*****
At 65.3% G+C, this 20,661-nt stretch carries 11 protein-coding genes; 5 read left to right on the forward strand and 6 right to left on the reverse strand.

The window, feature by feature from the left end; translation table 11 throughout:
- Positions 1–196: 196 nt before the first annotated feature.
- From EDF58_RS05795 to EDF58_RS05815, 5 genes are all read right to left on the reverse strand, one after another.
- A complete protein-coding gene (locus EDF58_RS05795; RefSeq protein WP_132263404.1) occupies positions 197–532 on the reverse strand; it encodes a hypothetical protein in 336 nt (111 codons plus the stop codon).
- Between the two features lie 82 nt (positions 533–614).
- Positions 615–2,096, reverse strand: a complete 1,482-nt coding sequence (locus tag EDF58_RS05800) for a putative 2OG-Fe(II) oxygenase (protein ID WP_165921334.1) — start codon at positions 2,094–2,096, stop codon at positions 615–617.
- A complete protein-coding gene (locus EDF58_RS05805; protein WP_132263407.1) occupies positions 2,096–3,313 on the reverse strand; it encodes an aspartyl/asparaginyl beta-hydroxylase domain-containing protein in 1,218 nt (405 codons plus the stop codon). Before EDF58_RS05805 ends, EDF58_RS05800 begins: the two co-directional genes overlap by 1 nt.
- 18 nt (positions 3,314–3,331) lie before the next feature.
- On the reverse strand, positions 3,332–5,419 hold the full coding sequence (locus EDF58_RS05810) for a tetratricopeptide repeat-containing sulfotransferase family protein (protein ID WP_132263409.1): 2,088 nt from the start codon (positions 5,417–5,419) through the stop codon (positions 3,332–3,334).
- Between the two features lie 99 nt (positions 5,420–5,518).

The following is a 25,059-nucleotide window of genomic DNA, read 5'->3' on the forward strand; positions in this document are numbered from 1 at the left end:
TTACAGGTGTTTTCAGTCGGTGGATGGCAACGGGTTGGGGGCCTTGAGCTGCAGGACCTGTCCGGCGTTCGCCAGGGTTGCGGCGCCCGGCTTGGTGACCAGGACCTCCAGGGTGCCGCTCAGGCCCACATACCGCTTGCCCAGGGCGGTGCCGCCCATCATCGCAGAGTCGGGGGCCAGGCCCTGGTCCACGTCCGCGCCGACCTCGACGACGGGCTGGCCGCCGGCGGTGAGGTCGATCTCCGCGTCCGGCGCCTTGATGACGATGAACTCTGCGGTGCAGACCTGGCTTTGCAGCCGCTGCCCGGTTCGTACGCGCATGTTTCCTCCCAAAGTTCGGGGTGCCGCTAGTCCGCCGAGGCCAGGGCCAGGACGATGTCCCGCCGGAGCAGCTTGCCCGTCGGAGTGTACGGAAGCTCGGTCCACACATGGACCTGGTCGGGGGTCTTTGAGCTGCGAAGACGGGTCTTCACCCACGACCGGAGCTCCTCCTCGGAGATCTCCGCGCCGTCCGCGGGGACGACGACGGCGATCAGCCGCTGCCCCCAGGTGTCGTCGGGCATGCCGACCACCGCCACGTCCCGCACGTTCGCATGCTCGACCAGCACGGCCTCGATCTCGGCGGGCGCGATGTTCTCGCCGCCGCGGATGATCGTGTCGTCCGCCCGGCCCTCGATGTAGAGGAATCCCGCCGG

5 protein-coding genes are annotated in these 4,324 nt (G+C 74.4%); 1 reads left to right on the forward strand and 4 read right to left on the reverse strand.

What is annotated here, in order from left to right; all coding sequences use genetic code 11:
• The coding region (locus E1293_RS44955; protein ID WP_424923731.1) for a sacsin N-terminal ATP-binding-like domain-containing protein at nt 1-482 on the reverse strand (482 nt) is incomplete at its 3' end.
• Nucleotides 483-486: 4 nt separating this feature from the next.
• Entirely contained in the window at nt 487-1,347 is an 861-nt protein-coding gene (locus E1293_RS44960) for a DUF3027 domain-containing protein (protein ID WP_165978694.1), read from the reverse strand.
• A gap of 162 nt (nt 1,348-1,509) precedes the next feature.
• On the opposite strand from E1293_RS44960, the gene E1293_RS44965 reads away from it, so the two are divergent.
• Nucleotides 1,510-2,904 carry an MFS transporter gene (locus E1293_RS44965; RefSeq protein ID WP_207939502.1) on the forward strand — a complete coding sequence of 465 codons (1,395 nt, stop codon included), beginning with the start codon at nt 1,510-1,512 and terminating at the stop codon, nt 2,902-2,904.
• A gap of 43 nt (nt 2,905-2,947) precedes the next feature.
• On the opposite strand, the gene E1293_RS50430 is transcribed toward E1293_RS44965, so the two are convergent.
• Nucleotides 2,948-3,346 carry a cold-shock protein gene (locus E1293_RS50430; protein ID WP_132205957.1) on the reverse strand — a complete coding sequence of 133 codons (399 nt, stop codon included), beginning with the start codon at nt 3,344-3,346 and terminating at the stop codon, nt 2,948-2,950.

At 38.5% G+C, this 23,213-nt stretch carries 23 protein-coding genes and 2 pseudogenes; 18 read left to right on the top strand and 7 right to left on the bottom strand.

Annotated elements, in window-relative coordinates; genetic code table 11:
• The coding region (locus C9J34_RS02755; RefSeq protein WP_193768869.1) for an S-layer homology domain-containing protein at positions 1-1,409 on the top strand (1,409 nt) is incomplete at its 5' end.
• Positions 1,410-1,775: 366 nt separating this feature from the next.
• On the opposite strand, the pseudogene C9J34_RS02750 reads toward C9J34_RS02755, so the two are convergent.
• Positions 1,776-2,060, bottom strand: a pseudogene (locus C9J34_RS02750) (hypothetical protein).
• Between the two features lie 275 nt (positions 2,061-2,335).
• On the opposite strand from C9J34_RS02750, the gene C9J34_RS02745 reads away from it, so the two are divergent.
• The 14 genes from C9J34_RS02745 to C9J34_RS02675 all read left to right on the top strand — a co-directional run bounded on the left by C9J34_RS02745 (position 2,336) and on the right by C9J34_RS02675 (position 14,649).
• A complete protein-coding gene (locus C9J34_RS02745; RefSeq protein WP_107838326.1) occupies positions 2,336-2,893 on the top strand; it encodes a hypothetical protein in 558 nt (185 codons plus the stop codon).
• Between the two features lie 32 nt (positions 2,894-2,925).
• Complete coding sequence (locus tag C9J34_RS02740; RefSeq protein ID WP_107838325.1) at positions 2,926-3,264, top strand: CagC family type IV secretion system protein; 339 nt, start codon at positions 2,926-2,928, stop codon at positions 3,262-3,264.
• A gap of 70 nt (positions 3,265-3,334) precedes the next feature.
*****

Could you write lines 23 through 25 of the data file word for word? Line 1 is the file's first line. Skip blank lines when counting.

• On the opposite strand, the gene E1293_RS50430 is transcribed toward E1293_RS44965, so the two are convergent.
• Nucleotides 2,948-3,346 carry a cold-shock protein gene (locus E1293_RS50430; protein ID WP_132205957.1) on the reverse strand — a complete coding sequence of 133 codons (399 nt, stop codon included), beginning with the start codon at nt 3,344-3,346 and terminating at the stop codon, nt 2,948-2,950.

At 38.5% G+C, this 23,213-nt stretch carries 23 protein-coding genes and 2 pseudogenes; 18 read left to right on the top strand and 7 right to left on the bottom strand.